Starbucks recently announced excellent results for Q4 2009. Earnings more than tripled and it posted its first quarterly same-store-sales gain in two years, up 4%. Here’s what CEO Howard Schultz said about the results:

I am pleased to report continued progress in our efforts to transform Starbucks and return the company to sustainable, profitable growth while at the same time [remaining] true to our core values and guiding principles

How does Schultz explain the turnaround?

We lost our way. We went back to start-up mode, hand-to-hand combat every day. And with the kind of discussion and focus that probably we had not had as a company since the early days — the fear of failure, the hunger to win.

My take: Starbucks’ turnaround was not accidental. It came from a multi-year effort to rediscover the essence of the company’s brand.

Nearly two years ago I wrote that Starbucks had lost its soul. That’s why Schultz returned to his role as CEO in January 2008. Shortly after his return, Shultz took the unprecedented action of closing 7,100 stores for three hours to “retrain” employees on the Starbucks experience.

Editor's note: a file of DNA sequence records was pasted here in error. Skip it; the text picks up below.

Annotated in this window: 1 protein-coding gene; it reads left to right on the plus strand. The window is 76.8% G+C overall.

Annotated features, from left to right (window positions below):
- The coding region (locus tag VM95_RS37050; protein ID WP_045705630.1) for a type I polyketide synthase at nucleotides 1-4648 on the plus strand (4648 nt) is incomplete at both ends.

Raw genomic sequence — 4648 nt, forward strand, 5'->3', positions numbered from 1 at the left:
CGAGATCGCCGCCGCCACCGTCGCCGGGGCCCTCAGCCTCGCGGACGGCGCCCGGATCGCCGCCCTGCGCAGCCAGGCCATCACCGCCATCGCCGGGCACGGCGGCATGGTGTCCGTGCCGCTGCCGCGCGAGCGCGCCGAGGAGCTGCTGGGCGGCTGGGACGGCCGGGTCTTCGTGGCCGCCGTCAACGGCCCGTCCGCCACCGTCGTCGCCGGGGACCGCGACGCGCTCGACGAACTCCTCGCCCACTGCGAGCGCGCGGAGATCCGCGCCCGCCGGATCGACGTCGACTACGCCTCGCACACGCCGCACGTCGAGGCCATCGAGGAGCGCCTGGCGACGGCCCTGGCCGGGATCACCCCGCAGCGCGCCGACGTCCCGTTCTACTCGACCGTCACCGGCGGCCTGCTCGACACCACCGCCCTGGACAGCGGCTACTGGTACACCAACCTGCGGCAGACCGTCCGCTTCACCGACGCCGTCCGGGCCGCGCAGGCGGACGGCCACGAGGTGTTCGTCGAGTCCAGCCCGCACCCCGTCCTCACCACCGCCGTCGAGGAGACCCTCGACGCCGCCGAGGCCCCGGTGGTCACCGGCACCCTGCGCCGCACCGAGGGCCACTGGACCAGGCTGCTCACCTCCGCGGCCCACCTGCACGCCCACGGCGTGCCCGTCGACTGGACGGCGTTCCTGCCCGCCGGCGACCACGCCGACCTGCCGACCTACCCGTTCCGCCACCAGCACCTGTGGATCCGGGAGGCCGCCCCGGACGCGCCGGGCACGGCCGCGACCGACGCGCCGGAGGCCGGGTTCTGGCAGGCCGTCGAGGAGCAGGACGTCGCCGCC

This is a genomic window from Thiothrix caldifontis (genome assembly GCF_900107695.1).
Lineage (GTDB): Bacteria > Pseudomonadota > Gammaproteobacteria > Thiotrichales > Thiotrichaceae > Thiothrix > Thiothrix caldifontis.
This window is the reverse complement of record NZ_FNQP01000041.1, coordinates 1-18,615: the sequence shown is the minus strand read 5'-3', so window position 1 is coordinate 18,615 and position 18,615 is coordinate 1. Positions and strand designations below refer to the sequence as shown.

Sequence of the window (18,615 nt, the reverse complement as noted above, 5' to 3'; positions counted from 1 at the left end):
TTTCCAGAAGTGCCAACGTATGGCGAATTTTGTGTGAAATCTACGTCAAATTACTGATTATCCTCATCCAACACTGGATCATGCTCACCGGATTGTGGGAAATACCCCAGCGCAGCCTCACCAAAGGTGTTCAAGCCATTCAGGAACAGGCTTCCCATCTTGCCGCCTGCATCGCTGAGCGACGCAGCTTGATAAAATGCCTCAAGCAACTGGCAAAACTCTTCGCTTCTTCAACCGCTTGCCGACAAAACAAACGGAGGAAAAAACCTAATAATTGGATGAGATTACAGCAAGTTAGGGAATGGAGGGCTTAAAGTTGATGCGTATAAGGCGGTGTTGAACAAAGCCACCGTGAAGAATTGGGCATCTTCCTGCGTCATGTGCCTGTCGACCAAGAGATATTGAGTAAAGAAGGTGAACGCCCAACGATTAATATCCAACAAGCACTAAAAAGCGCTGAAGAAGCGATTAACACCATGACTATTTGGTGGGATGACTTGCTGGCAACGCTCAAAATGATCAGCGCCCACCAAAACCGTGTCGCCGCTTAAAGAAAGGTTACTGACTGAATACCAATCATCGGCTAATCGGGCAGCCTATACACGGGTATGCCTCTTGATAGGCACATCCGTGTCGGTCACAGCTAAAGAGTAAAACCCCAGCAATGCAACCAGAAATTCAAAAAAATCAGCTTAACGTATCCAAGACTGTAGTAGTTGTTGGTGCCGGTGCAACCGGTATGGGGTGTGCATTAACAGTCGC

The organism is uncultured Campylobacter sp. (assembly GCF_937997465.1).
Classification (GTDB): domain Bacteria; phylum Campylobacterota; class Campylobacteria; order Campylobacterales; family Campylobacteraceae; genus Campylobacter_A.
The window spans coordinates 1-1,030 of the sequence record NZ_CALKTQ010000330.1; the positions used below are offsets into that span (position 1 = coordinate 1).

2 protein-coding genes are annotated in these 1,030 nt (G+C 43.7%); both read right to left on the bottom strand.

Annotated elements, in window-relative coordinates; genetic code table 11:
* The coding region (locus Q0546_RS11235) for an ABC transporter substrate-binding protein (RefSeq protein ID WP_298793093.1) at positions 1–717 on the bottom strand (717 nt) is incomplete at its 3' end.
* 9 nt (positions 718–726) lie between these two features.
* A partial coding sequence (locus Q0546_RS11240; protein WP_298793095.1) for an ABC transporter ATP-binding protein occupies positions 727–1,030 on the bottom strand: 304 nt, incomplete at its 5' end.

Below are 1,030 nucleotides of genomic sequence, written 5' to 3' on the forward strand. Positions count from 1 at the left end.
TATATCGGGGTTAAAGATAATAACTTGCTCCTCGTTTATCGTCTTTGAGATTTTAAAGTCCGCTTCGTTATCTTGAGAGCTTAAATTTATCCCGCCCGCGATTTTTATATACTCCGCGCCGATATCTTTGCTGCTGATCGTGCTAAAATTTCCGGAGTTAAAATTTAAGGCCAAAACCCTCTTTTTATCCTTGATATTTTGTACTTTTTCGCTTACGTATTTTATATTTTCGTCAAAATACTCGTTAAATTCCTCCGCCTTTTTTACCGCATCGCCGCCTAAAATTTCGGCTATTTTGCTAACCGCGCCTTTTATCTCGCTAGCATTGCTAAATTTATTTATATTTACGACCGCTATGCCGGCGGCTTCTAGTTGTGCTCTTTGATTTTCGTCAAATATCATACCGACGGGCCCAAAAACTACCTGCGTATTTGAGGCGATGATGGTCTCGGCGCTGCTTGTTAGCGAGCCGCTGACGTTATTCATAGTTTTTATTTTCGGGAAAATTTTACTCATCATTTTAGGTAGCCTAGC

Unfortunately, many companies go through this loss of identity when their initial leaders move on. The new executive team often lacks the same clarity and unrelenting commitment to a clear mission.

Shultz said many years ago:  “Customers must recognize that you stand for something.” That sense of purpose was key to Starbucks’ initial expansion as well as its recent recovery. It’s also a great example of what I call Purposeful Leadership, which is one of the four key ingredients of great organizations.

The bottom line: Does your organization have enough purpose?

Credit Unions And SunTrust Lead Banks In Customer Experience

Forrester’s 2010 Customer Experience Index (CxPi) ranks 133 firms across 14 industries. I recently published the bank analysis which examines the 13 banks in the CxPi. Here are the overall results:

As a group, the banks were in the middle of the pack of industries with an “okay” average rating of 66%. But banks had the largest drop of any industry, down five percentage points from the 2008 CxPi. Here are some insights from looking at the banking results: